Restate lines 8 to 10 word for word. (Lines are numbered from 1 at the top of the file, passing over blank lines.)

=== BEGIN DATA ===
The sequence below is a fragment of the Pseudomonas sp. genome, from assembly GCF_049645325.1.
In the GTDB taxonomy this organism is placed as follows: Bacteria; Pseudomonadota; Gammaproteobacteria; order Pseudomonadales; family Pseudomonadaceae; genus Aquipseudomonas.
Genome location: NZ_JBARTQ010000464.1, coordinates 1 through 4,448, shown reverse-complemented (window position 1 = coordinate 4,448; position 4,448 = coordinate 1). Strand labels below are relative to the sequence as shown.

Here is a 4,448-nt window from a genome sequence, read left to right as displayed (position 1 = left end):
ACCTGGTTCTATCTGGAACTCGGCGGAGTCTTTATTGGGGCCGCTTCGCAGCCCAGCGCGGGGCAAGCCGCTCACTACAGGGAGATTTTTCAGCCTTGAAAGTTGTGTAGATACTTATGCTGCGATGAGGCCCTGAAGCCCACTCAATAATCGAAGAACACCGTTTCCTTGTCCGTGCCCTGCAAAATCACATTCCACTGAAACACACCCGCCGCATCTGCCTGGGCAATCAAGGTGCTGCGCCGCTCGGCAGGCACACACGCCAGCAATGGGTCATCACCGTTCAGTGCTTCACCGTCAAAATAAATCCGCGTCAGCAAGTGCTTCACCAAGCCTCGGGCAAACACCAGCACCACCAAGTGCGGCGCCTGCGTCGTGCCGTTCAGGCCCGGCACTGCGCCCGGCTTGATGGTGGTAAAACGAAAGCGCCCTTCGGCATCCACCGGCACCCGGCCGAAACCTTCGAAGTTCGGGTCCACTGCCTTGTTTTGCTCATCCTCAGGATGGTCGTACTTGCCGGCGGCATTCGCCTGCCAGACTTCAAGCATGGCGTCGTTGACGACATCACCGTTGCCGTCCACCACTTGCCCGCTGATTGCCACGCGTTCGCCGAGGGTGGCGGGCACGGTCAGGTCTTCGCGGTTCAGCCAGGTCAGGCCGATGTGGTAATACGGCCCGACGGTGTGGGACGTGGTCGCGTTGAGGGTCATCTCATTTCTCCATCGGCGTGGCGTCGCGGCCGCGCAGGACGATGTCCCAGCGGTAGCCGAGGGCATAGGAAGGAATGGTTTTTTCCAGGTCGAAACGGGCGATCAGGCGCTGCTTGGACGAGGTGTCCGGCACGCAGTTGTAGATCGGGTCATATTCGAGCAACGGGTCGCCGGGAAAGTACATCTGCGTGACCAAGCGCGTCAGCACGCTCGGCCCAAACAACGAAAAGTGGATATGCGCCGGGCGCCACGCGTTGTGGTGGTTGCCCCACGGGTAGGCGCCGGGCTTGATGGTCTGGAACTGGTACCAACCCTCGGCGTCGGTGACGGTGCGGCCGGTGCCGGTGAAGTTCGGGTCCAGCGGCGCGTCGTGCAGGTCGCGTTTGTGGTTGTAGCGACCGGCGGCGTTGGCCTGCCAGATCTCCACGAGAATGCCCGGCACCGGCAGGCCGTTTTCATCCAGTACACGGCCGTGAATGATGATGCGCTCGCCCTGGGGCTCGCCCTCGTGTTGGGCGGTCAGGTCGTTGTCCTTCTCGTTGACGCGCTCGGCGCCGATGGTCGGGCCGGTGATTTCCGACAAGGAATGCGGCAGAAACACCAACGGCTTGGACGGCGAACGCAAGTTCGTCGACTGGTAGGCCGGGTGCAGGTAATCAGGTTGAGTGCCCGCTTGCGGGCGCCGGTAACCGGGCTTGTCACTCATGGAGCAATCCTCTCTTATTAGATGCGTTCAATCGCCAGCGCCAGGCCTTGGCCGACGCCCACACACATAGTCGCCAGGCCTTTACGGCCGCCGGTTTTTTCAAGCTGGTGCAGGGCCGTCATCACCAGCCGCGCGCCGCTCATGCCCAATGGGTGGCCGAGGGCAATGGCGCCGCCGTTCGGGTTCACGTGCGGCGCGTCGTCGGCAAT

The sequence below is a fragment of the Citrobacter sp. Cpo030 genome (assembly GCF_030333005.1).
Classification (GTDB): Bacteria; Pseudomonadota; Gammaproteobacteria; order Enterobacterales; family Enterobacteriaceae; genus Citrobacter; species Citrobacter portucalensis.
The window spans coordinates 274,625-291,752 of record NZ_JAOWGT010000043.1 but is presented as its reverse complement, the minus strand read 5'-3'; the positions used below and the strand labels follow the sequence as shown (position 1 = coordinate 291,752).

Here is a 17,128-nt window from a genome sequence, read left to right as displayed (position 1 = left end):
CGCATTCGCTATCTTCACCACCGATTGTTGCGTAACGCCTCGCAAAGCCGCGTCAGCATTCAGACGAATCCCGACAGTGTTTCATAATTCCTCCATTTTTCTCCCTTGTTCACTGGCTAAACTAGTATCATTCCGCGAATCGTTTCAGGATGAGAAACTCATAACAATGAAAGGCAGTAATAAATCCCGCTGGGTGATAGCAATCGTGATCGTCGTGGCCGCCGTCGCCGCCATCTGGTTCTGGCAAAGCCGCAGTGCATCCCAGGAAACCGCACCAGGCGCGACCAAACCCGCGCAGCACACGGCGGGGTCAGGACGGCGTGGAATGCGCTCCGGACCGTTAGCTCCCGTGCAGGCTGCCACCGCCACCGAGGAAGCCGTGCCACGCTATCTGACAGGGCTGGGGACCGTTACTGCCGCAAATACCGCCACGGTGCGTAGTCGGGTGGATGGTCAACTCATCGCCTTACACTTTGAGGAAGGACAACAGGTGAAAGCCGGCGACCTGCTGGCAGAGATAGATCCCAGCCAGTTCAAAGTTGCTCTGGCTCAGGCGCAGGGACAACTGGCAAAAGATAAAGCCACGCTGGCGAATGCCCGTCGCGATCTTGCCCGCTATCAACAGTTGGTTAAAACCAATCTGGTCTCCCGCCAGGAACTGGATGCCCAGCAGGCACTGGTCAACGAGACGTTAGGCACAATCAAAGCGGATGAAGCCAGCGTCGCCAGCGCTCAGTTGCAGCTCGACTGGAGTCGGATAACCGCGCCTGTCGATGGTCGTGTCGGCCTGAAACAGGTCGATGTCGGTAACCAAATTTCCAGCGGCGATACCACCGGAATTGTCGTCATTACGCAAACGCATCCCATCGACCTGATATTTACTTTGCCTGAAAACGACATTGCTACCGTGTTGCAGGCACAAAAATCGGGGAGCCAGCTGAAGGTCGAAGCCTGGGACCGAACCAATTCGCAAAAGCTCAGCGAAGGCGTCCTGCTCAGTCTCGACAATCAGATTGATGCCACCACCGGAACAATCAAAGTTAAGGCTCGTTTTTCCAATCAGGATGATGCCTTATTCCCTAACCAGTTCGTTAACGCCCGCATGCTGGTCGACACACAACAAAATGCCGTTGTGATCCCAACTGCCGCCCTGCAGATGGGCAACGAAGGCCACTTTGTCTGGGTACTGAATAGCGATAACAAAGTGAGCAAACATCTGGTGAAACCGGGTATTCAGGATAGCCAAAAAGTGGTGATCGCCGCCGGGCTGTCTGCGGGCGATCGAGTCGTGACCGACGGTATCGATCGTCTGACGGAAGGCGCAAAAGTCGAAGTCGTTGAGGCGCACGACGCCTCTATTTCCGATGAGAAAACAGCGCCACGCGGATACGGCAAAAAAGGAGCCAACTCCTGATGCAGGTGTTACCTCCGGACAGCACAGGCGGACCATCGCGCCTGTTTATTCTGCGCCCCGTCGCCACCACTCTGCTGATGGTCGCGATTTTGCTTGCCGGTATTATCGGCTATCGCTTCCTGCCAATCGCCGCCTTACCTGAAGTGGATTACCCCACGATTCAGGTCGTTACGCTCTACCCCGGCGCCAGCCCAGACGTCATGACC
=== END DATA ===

The window spans coordinates 274,625-291,752 of record NZ_JAOWGT010000043.1 but is presented as its reverse complement, the minus strand read 5'-3'; the positions used below and the strand labels follow the sequence as shown (position 1 = coordinate 291,752).

Here is a 17,128-nt window from a genome sequence, read left to right as displayed (position 1 = left end):
CGCATTCGCTATCTTCACCACCGATTGTTGCGTAACGCCTCGCAAAGCCGCGTCAGCATTCAGACGAATCCCGACAGTGTTTCATAATTCCTCCATTTTTCTCCCTTGTTCACTGGCTAAACTAGTATCATTCCGCGAATCGTTTCAGGATGAGAAACTCATAACAATGAAAGGCAGTAATAAATCCCGCTGGGTGATAGCAATCGTGATCGTCGTGGCCGCCGTCGCCGCCATCTGGTTCTGGCAAAGCCGCAGTGCATCCCAGGAAACCGCACCAGGCGCGACCAAACCCGCGCAGCACACGGCGGGGTCAGGACGGCGTGGAATGCGCTCCGGACCGTTAGCTCCCGTGCAGGCTGCCACCGCCACCGAGGAAGCCGTGCCACGCTATCTGACAGGGCTGGGGACCGTTACTGCCGCAAATACCGCCACGGTGCGTAGTCGGGTGGATGGTCAACTCATCGCCTTACACTTTGAGGAAGGACAACAGGTGAAAGCCGGCGACCTGCTGGCAGAGATAGATCCCAGCCAGTTCAAAGTTGCTCTGGCTCAGGCGCAGGGACAACTGGCAAAAGATAAAGCCACGCTGGCGAATGCCCGTCGCGATCTTGCCCGCTATCAACAGTTGGTTAAAACCAATCTGGTCTCCCGCCAGGAACTGGATGCCCAGCAGGCACTGGTCAACGAGACGTTAGGCACAATCAAAGCGGATGAAGCCAGCGTCGCCAGCGCTCAGTTGCAGCTCGACTGGAGTCGGATAACCGCGCCTGTCGATGGTCGTGTCGGCCTGAAACAGGTCGATGTCGGTAACCAAATTTCCAGCGGCGATACCACCGGAATTGTCGTCATTACGCAAACGCATCCCATCGACCTGATATTTACTTTGCCTGAAAACGACATTGCTACCGTGTTGCAGGCACAAAAATCGGGGAGCCAGCTGAAGGTCGAAGCCTGGGACCGAACCAATTCGCAAAAGCTCAGCGAAGGCGTCCTGCTCAGTCTCGACAATCAGATTGATGCCACCACCGGAACAATCAAAGTTAAGGCTCGTTTTTCCAATCAGGATGATGCCTTATTCCCTAACCAGTTCGTTAACGCCCGCATGCTGGTCGACACACAACAAAATGCCGTTGTGATCCCAACTGCCGCCCTGCAGATGGGCAACGAAGGCCACTTTGTCTGGGTACTGAATAGCGATAACAAAGTGAGCAAACATCTGGTGAAACCGGGTATTCAGGATAGCCAAAAAGTGGTGATCGCCGCCGGGCTGTCTGCGGGCGATCGAGTCGTGACCGACGGTATCGATCGTCTGACGGAAGGCGCAAAAGTCGAAGTCGTTGAGGCGCACGACGCCTCTATTTCCGATGAGAAAACAGCGCCACGCGGATACGGCAAAAAAGGAGCCAACTCCTGATGCAGGTGTTACCTCCGGACAGCACAGGCGGACCATCGCGCCTGTTTATTCTGCGCCCCGTCGCCACCACTCTGCTGATGGTCGCGATTTTGCTTGCCGGTATTATCGGCTATCGCTTCCTGCCAATCGCCGCCTTACCTGAAGTGGATTACCCCACGATTCAGGTCGTTACGCTCTACCCCGGCGCCAGCCCAGACGTCATGACC